Think ‘Small’ to Solve ‘Big’

By Anshul Magotra, Co-founder and Partner at Social Innovation Circle

5 mn read

Imagine this. There is an assault that happens in broad daylight. Dozens of people witness it but no one steps forward.

It is an appalling situation, but not that uncommon, is it?

It isn’t uncommon because it stems from a social psychological theory called the “Bystander Effect”.

The Bystander Effect is defined as “the inhibiting influence of the presence of others on a person’s willingness to help someone in need. This effect occurs when the presence of others discourages an individual from intervening in an emergency situation, against a bully, or during an assault or other crime. The greater the number of bystanders, the less likely it is for any one of them to provide help to a person in distress.”

Why does this happen?

One of the biggest reasons for the Bystander Effect is the diffusion of responsibility which creates mutual denial. If a single person is given a task, it will probably be completed because there is a strong sense of responsibility. But if it is a group, responsibility often gets diffused and each person ends up with a weaker sense of responsibility leading them to take a step back.

And the bigger the threat, the greater the audience, the larger the bystander effect.

If that is the case, could this also explain the inaction or inadequate action that is often observed when dealing with some of the biggest social and environmental challenges we are facing?

Let’s take climate change for example.

We are living in unprecedented times and no amount of emphasis is enough when saying that the time to act is yesterday.

Yet, millions of people don’t act. Why? Why are they apathetic towards the biggest looming crisis of our lifetime and beyond?

The answer could lie in the Bystander Effect.

The fact that we think of it as a collective responsibility possibly has a shrinking effect which prevents us from taking any steps. And it is this diffusion of responsibility that leads many into a state of mutual denial, no matter the magnitude of the problem, ultimately resulting in inaction.

So how can we get past this Bystander Effect?

The answer lies in reversing the thinking around ‘action’.

Just because the problem is large, does not mean the action has to be too. In fact, it should probably NOT be. It should NOT be about expecting people to take big and bold steps. It should NOT be about expecting everyone to join hands with a sense of collective responsibility.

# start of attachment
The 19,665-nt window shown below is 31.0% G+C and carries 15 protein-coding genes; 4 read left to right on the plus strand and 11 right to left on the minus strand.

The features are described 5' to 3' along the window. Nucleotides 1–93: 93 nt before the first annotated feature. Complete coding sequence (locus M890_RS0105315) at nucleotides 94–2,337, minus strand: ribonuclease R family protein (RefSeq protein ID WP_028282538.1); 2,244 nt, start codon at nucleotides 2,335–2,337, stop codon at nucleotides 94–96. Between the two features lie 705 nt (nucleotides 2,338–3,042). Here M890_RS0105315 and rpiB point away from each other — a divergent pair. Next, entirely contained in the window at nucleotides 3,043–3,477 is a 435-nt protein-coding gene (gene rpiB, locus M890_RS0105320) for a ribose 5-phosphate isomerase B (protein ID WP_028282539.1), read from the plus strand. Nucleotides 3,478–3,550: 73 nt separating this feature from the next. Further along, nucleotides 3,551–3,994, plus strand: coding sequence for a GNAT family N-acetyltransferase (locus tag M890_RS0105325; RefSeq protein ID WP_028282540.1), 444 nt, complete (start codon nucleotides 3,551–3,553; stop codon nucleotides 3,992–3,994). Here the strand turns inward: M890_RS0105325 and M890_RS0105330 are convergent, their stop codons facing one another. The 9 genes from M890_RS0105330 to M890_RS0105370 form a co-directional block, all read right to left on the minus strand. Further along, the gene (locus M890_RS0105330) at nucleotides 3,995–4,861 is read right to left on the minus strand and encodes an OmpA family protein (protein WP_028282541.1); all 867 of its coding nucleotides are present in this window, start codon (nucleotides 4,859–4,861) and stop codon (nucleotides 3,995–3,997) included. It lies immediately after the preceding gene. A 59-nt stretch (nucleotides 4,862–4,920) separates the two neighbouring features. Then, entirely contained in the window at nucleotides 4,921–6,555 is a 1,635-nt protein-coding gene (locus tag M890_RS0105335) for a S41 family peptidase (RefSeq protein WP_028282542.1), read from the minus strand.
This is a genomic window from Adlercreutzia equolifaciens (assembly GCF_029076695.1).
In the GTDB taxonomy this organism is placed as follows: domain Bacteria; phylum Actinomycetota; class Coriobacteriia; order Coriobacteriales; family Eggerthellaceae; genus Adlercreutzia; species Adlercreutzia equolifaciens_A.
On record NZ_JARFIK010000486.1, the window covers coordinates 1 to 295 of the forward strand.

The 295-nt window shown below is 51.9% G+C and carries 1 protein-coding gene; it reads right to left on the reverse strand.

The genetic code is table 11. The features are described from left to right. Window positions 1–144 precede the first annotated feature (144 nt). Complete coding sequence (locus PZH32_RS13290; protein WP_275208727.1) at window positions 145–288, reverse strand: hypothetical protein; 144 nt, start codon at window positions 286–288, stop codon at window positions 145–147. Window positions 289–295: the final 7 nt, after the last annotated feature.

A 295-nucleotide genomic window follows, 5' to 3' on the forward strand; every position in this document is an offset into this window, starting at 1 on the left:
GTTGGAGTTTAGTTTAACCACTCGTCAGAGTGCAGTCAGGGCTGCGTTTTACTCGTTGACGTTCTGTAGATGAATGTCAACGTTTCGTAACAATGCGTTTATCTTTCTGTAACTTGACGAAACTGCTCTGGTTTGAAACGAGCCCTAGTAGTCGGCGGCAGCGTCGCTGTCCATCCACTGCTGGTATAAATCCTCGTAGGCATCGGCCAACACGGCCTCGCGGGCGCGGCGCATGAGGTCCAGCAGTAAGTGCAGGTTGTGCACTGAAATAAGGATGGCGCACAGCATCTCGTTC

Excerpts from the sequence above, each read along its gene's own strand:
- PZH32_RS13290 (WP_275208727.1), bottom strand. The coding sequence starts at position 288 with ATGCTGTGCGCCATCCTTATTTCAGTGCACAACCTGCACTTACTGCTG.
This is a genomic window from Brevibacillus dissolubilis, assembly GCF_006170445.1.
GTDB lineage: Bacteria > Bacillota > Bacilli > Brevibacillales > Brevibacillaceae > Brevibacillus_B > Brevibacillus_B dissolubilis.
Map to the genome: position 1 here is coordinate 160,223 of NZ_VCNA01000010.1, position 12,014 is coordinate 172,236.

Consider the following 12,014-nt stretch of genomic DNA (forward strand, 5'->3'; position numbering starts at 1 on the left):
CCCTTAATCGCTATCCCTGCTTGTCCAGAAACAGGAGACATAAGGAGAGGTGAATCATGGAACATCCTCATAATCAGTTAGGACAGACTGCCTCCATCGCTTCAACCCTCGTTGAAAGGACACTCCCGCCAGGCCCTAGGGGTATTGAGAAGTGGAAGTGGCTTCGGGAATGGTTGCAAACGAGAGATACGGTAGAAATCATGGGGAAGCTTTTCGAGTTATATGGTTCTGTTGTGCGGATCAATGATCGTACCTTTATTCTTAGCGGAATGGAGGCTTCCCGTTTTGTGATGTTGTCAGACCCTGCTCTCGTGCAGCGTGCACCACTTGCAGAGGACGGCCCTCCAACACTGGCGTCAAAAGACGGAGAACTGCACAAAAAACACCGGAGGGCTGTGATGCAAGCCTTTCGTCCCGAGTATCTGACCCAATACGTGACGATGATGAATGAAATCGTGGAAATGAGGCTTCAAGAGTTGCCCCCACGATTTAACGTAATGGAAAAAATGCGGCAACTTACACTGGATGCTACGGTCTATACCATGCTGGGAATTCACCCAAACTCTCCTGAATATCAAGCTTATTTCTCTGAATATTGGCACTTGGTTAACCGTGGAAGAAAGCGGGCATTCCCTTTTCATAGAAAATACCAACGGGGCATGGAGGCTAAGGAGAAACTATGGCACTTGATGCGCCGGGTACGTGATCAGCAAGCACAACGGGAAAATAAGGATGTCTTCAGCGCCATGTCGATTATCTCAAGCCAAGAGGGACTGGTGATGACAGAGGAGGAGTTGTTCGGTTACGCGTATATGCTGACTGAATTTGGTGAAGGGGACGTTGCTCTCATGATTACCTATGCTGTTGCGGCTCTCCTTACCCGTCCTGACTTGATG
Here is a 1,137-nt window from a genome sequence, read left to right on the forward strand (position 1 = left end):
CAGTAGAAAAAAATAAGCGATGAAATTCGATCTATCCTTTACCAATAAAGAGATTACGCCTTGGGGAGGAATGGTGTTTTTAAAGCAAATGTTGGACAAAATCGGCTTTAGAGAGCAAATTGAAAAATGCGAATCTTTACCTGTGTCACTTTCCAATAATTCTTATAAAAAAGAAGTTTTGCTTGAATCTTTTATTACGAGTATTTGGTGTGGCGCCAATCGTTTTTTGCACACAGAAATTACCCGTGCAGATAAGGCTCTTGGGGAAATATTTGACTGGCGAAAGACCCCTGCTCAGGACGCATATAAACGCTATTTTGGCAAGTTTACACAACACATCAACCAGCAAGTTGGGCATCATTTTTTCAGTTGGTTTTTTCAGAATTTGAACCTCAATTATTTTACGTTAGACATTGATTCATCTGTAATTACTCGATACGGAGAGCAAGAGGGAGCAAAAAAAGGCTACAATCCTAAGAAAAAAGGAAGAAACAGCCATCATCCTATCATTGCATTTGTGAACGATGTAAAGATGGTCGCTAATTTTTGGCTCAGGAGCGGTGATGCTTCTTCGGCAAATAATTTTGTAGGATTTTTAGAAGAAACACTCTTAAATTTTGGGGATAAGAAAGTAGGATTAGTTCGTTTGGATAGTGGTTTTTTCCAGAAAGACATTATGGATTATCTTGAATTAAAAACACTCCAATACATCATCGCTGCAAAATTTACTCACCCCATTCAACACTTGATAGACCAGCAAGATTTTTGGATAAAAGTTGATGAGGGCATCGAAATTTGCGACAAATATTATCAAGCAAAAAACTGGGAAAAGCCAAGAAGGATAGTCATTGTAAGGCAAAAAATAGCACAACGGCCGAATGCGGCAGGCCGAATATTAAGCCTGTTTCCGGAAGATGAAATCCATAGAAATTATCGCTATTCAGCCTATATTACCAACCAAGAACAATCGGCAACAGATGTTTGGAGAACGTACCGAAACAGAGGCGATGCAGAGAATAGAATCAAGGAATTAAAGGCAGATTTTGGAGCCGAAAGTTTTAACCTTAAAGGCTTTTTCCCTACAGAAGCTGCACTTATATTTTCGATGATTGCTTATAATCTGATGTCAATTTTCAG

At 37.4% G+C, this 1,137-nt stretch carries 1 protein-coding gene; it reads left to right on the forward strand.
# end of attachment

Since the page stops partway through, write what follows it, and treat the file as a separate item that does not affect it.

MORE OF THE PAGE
Instead, it should be about small, personalized actions. Actions people can take ownership of such that individual responsibility doesn’t get diffused in the face of an overwhelming situation.

And how can that be made possible?

1.  By making the problem simple to understand- Simplification of a complex problem is not an easy task. But that is what is needed to get people to believe in a cause. Only when people familiarize themselves with the problem to the level that it starts feeling personal, will they be motivated to do something about it.

 2.  By presenting easy ways to participate- The problem might be overwhelming but the steps to tackle it need not and should not be. Giving people easy opportunities and ways to engage and participate at an individual level will help them to cross over from inaction to action.

 3.  By demonstrating the impact of action– We live in a result-oriented society. People need to see how every action they take adds value. How every step, however small, is contributing towards a meaningful solution.  It is important to demonstrate that no action goes into oblivion.

 4.  By creating a sense of community– While presenting simple ways for people to participate is critical to get them to act, it is also important to make people feel like they belong to a community of like-minded supporters who are working together towards a common cause they believe in.


Complex problems often need complex solutions. But thinking of big solutions and bold actions cannot be the starting point. At the starting line, what we need to think about is how we can get people to feel connected with the problem and what can we do to make it simple for them to act and personalize the solution.

And if people are individually empowered to cross this chasm between inaction and action, it is bound to snowball into a large-scale unified movement that has the potential to address social challenges and create meaningful change.

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